Theresa May has a history of 'pandering' to prejudice against Europe, Nick Clegg says

The former Deputy Prime Minister recounted one incident during the Coalition government

Jon Stone
Friday 02 September 2016 18:44
Prime Minister Theresa May views a car on a production line
Prime Minister Theresa May views a car on a production line

Theresa May has a history of “pandering” to prejudice over Europe, Nick Clegg has warned.

In an interview with the Guardian newspaper Mr Clegg said many in the Conservative party had a “cardboard-cutout” view of Europe and that the Prime Minister had taken steps to exploit this.

The former Liberal Democrat leader recounted one incident while during the 2010 coalition government where he draw up a report in tandem with Ms May’s team.

“She kept saying there was this terrible ‘abuse’ of freedom of movement, when simply describing EU citizens exercising their right to come and work in the UK,” the staunch pro-European told the newspaper.

“They tried to insert statistics suggesting the number of UK citizens living and working in other EU countries was half a million lower than any other mainstream estimate.”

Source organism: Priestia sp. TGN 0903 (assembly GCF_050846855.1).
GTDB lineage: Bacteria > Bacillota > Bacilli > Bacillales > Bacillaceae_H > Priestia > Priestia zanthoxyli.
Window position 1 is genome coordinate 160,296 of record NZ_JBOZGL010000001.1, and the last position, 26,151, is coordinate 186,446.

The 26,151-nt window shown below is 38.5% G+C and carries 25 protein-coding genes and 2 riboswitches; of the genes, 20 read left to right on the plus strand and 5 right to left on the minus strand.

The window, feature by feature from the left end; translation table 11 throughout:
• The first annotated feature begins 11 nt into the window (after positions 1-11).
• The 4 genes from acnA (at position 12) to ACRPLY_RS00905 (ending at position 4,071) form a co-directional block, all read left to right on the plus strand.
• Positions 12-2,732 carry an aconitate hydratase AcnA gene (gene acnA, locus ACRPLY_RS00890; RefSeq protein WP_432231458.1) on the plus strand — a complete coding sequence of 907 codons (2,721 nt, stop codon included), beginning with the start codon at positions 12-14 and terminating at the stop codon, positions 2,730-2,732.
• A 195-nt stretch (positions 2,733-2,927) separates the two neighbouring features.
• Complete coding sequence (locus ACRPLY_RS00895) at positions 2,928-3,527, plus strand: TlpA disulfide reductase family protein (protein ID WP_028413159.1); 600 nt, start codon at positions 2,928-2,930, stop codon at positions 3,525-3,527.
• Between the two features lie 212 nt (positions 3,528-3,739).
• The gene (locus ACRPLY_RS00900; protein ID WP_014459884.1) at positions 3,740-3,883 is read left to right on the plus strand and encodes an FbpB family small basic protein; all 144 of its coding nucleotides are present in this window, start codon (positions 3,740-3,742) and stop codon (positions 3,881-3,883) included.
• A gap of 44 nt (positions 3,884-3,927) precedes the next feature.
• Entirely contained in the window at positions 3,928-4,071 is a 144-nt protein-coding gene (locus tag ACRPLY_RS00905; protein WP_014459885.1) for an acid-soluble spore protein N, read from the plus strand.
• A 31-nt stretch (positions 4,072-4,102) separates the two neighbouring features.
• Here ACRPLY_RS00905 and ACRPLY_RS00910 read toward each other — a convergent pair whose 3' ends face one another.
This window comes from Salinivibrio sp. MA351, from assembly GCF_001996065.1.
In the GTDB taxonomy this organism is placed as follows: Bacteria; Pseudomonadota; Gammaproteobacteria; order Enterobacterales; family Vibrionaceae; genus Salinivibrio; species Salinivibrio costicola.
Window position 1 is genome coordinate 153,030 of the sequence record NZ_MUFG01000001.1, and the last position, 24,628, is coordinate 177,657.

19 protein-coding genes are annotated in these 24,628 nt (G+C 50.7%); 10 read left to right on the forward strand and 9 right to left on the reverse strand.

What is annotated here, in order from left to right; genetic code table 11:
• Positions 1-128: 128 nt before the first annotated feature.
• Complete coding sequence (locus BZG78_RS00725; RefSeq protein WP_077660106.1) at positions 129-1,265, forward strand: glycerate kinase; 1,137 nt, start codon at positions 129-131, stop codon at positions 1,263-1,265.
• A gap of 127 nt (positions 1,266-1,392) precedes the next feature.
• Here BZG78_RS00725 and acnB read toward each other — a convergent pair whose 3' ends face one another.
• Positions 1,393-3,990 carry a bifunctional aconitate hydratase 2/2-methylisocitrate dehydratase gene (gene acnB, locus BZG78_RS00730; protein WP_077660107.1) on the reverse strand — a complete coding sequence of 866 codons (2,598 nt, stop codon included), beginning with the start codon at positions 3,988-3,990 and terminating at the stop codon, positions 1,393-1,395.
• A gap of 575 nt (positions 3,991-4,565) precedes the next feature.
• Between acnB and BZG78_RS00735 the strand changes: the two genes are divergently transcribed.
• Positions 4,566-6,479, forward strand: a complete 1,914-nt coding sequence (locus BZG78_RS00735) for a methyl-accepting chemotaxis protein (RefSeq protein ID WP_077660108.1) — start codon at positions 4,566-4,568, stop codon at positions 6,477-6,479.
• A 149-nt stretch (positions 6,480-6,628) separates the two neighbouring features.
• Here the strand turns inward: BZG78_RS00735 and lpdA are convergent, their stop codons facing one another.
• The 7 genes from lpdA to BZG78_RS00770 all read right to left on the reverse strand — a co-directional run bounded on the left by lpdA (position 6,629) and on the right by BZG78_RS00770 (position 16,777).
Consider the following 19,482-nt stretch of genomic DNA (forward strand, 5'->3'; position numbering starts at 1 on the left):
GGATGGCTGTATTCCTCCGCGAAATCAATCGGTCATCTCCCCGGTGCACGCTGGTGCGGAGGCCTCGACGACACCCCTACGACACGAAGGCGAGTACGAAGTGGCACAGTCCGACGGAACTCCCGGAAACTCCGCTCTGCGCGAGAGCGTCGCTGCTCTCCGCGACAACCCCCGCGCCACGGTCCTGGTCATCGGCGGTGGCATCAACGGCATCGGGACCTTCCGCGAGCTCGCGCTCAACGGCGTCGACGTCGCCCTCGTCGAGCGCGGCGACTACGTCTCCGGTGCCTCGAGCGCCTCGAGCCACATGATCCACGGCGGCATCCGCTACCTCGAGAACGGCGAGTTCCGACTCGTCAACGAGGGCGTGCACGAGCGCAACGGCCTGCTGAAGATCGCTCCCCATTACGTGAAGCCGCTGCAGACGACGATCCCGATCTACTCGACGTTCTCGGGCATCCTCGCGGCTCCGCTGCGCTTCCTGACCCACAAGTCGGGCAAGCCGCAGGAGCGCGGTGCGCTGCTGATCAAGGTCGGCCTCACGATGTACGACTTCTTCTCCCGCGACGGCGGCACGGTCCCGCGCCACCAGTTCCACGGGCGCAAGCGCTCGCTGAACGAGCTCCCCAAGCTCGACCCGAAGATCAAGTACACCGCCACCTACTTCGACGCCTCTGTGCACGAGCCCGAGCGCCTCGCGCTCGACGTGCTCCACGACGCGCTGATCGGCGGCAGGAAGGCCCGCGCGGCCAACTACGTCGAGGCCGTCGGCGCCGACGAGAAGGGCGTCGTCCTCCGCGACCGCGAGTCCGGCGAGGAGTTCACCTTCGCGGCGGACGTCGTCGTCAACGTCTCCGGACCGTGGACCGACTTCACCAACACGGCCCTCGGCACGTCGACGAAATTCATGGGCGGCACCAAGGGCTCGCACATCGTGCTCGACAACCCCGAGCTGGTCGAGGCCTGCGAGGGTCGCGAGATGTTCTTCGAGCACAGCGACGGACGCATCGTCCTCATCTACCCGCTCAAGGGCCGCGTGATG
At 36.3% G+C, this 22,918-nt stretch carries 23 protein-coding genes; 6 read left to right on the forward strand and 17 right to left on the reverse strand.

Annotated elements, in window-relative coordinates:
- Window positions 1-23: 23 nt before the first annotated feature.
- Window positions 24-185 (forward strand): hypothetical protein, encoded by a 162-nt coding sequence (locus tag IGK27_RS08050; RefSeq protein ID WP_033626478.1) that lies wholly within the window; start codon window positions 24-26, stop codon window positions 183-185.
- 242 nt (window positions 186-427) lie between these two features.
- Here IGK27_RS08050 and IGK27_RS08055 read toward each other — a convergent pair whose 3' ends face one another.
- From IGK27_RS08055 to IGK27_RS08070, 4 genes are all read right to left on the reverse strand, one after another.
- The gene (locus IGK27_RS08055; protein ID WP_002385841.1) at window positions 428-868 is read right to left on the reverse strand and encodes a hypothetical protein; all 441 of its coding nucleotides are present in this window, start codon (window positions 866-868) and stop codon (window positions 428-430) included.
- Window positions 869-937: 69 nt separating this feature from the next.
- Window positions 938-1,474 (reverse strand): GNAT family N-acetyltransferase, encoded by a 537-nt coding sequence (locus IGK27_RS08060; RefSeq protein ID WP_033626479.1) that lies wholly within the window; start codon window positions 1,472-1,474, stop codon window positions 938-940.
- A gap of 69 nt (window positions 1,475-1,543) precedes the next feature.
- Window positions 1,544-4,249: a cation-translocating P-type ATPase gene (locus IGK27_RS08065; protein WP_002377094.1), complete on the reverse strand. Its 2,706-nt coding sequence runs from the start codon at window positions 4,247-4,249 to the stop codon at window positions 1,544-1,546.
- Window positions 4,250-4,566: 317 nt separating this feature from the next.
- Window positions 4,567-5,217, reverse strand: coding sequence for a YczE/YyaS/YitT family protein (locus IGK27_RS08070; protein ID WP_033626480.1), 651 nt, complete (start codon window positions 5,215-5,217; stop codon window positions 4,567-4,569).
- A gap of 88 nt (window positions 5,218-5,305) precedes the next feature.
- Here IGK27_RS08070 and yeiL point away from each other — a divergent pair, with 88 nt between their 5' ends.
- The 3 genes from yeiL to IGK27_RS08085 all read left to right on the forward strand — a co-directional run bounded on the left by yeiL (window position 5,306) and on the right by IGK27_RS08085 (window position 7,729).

The former Deupty Prime Minister said Ms May was attempting to “pander to the cardboard-cutout prejudices that large parts of her party have about Europe”.

“That’s clearly what she and her team were doing when they were trying to insert erroneous facts into this report on freedom of movement,” he added.

In 2015 the Prime Minister, then the Home Secretary, made a widely-criticised speech in which she referred to some EU immigrants as criminals.

Nick Clegg, the Liberal Democrat former Deputy Prime Minister

She was also criticised as Home Secretary when she dispatched a series of vans around Britain telling undocumented migrants to "go home or face arrest".

During the same interview Mr Clegg claimed the former Chancellor George Osborne had deliberately cut welfare spending regardless of the consequences.

“Welfare for Osborne was just a bottomless pit of savings, and it didn’t really matter what the human consequences were, because focus groups had shown that the voters they wanted to appeal to were very anti-welfare, and therefore there was almost no limit to those anti-welfare prejudices,” he told the Guardian.

This week Downing Street signaled that full freedom of movement between Britain and the EU was likely to come to and end after Brexit complete.

Ms May this weekend will go to China to explain the consequences Brexit vote to other world leaders.

In the first major international summit she is expected to tell the G20 that Britain is “open for business” despite the vote, which is perceived negatively by some observers abroad.

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